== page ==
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The Technical, Entrepreneurial and Vocational Education and Training Authority (TEVETA) is a regulatory body that was established in July 1999 by an Act of Parliament to direct sustainable acquisition of internationally competitive and recognizable technical, entrepreneurial and vocational skills by the Malawian workforce.

To ensure that this duty is fulfilled, through TEVETA, the government adopted the Competence-Based Education and Training (CBET) in 2006 for all registered technical education institutions in the country to follow.

CBET is a training approach where emphasis is placed on ability of apprentices in TEVET training colleges to perform tasks to the standards set by the industry.

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The main aim is to ensure that a trainee performs practical tasks and fulfils workplace roles on top of theoretical knowledge gained in class.
CBET requires that a student gets hands-on experience of what he/she is studying towards. For example someone studying bricklaying is supposed to successfully perform bricklaying tasks, eg. concreting, plastering and pointing as part of his assessment.
CBET is credit based modular and follows a continuous assessment

Apprentices under CBET also go on industrial attachments where assessment before certification is done. This ensures that the apprentice gets practical experience before graduating.

The system is used all over the world. It may have been introduced under different names in Scotland, Canada, Australia and New Zealand just to mention a few.

• By completing the CBET module a trainee will have gained practical experience apart from theory and is ready for work in the industry.
• By completing the CBET programme a trainee will have gained confidence as he or she prepares to join industry having gone through attachments.
• The CBET system allows a student to work at own pace as he/she works through the modules. If the student is a fast learner he/she can finish the levels as fast as possible, be examined as fast as possible and ready to work in the industry.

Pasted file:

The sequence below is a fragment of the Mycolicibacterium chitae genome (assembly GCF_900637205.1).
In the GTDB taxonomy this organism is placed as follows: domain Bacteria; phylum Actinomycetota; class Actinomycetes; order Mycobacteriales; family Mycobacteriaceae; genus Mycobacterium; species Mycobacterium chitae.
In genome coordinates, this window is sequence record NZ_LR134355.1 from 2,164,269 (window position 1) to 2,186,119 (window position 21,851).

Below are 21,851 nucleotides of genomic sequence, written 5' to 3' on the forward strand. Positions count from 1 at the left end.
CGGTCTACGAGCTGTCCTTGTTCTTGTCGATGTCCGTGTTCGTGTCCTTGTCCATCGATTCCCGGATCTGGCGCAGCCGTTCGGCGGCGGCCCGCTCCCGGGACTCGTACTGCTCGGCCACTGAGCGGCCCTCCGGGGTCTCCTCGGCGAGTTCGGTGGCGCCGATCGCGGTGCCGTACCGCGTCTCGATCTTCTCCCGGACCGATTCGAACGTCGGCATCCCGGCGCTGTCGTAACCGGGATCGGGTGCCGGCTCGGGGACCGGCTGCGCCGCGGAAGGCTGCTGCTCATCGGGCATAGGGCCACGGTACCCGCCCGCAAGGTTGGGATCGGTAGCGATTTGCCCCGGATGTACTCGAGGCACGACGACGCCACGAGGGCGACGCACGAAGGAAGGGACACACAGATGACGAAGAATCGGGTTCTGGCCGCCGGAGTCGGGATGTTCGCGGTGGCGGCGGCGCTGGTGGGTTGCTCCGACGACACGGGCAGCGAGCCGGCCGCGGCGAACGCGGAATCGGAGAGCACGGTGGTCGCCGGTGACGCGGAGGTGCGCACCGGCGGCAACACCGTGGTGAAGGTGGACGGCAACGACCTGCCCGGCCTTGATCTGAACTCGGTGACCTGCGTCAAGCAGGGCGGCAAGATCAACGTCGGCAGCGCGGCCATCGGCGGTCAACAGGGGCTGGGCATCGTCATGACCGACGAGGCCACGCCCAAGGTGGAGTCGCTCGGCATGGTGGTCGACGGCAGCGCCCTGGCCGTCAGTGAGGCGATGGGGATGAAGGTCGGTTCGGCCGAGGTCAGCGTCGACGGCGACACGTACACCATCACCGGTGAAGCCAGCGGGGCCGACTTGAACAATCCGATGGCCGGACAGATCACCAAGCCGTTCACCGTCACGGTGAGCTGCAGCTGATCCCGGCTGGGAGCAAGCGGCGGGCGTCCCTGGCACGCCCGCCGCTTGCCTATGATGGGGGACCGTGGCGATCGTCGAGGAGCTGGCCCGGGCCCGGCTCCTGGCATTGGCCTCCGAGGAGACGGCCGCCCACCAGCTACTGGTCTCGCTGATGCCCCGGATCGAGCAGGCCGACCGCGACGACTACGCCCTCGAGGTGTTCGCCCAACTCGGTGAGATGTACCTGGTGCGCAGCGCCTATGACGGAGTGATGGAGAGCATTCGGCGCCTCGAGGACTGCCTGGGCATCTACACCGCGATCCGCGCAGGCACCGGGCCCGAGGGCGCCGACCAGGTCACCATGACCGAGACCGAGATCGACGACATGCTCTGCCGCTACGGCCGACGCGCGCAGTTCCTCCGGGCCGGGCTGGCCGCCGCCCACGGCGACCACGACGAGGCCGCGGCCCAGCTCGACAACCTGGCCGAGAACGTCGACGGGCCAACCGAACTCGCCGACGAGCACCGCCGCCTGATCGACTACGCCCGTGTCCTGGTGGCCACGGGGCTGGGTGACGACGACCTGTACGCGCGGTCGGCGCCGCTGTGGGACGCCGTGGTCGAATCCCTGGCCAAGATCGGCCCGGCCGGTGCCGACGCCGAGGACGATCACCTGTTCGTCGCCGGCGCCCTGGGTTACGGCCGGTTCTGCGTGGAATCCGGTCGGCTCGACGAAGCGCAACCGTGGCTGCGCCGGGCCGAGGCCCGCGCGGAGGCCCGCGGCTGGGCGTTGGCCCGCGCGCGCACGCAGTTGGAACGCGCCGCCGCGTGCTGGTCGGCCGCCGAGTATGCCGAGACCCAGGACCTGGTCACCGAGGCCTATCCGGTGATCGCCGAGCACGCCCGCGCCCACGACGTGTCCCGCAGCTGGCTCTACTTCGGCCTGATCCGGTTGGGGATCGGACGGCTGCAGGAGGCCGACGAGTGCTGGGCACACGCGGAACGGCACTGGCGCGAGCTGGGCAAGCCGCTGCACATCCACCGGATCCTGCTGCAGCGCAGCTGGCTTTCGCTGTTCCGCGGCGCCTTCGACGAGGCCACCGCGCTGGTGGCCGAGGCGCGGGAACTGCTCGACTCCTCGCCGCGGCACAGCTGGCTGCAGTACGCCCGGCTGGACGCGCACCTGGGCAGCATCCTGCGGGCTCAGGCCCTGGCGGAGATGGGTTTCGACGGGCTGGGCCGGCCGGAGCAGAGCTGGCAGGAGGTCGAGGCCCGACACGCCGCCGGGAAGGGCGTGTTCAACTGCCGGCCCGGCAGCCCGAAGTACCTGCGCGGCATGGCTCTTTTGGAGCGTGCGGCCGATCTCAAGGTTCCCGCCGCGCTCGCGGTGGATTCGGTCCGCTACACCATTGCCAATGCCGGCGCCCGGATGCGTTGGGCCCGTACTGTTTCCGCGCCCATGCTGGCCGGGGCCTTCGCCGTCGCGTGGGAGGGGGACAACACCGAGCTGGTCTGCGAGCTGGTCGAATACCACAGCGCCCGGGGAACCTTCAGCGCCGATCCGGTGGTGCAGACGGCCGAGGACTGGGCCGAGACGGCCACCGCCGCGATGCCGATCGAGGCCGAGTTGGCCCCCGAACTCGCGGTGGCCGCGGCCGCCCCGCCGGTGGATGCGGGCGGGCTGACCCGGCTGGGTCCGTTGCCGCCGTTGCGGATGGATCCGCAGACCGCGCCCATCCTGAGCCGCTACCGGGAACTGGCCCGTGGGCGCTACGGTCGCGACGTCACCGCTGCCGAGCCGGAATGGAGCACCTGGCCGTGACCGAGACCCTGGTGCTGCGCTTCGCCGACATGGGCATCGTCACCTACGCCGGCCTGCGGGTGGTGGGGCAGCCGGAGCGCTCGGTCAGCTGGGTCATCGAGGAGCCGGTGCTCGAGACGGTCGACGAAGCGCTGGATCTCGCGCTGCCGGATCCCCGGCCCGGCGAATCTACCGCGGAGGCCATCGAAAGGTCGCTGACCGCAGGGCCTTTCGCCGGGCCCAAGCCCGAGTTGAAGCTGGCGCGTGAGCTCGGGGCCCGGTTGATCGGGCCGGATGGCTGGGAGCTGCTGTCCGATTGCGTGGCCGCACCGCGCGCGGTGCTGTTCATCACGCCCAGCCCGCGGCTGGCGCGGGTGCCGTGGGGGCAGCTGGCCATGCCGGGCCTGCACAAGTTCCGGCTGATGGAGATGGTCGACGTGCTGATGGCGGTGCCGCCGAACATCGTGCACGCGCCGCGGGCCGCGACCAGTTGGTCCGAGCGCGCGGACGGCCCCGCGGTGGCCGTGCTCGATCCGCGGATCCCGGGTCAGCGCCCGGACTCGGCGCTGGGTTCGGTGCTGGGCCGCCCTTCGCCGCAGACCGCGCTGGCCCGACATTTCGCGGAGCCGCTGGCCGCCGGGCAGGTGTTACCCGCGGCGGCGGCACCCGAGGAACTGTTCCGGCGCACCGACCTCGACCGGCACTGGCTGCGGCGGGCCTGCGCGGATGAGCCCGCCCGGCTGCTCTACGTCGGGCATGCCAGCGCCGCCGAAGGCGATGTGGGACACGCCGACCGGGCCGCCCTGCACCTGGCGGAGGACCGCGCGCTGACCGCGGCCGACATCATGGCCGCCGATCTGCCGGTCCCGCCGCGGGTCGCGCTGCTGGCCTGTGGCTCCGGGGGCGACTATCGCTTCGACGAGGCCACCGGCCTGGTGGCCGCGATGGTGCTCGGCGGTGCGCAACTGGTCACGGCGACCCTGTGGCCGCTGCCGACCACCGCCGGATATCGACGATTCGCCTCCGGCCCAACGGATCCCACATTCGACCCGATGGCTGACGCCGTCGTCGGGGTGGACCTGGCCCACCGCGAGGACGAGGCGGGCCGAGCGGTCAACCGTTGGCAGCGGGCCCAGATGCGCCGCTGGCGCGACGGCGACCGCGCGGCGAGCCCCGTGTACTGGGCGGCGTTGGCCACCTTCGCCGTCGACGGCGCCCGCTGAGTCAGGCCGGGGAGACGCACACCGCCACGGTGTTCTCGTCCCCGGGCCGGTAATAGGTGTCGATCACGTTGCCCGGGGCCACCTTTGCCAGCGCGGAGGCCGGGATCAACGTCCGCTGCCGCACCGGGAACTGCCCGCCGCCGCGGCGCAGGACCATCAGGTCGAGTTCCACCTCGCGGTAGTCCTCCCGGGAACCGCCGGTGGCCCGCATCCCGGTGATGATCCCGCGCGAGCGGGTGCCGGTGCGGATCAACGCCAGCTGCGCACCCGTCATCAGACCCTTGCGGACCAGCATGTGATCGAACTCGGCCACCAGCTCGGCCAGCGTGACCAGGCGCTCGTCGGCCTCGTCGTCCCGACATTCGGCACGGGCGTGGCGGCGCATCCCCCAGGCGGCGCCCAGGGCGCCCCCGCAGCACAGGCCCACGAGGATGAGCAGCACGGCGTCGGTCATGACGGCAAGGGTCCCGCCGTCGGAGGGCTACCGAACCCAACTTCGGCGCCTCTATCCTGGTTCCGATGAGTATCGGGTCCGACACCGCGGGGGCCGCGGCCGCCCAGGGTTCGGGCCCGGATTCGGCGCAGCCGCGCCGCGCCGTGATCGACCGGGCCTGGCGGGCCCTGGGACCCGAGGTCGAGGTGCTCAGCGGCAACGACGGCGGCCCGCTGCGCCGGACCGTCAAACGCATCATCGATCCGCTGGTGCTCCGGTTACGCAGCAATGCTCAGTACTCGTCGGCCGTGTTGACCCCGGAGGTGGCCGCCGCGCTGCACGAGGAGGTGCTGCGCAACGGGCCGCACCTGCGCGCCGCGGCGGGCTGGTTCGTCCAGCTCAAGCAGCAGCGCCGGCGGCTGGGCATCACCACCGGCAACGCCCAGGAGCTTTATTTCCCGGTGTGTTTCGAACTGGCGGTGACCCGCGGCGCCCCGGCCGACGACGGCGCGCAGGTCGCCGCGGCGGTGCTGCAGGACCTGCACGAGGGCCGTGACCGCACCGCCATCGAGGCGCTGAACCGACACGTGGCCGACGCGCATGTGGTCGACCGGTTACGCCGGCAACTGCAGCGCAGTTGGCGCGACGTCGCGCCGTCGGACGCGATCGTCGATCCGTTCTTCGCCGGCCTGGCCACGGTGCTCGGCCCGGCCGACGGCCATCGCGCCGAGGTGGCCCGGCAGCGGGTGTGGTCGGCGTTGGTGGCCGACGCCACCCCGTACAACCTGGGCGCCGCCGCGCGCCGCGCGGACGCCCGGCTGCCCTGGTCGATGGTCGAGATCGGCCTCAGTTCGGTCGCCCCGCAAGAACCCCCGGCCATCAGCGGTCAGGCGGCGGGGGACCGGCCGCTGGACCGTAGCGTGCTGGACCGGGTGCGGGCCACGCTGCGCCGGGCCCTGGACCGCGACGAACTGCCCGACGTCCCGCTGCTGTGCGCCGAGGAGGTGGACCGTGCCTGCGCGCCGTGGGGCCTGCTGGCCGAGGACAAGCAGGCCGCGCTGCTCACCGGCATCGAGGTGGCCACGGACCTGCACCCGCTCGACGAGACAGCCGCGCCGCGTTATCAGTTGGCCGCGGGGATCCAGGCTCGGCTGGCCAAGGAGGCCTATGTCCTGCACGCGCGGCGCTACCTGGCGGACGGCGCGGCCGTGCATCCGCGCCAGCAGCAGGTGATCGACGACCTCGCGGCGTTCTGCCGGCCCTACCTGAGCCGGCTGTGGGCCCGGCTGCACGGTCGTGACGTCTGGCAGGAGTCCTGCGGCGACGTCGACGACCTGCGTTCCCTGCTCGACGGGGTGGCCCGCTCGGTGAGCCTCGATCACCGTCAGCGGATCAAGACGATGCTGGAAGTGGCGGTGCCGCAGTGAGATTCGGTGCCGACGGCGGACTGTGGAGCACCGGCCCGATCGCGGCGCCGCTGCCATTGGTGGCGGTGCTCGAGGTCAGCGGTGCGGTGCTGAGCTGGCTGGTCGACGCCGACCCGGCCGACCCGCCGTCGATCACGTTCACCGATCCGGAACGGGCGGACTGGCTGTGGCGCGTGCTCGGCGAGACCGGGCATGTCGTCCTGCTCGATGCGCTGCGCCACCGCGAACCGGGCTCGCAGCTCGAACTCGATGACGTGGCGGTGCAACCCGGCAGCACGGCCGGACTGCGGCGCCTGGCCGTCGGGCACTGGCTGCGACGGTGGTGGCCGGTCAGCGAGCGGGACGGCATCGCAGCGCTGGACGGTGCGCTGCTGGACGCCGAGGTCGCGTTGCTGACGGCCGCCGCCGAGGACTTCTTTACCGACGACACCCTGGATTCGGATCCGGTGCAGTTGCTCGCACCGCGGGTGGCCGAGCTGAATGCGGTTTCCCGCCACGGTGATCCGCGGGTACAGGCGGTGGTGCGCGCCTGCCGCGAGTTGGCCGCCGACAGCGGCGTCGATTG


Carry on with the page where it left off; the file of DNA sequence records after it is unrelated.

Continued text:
• Through CBET the country can be assured of a competent workforce with skills that are currently in short supply in the industry because no student is certified until full completion of all modules.
• The industry is likely to get qualified and experienced recruits from technical colleges because stakeholders from the industry take part in development of CBET curriculum. This means all the materials the students learn under CBET have an input from the industry.
• This has advantages to companies who may want their employees to specialise in a specific skill relevant to them.
• A teacher who is an expert in the field trains, assesses and declares a student successful or failure.
• The decision made by the teacher is further verified by an internal verifier who is an expert in the field and is based at the institution.

• An external verifier who is a practising expert in the field verifies decisions made by both the teacher and internal verifier.
• The external verifier's decision culminates into final certification.
• If this external verifier is satisfied he/she advises TEVETA (awarding body) to release the certificates.

Since CBET is flexible, it allows life long learning. A fast learner in a good environment can obtain a certificate very fast. A slow learner can obtain a certificate after a long time.

CBET is a flexible modular based system where one can attain one or two modules as he or she wishes. Upon completion a student has to attain 120 credits to be certified.

While others may consider the CBET system too involving, TEVETA maintains that the approach is the best since besides its many benefits it gives colleges enough discretion in assessing students.

CBET lets colleges develop and administer their own examinations instead of waiting for an external body to formulate, administer and assess students.

To ensure success of CBET programmes in Malawi, TEVETA is calling for concerted efforts among stakeholders including Colleges, players in the industry as well as students themselves to do their part.

TEVETA is also urging the industry to open up to interns from technical colleges. This will result in the industry getting well trained workforce that has already gone through practical experience gained through attachments during their study.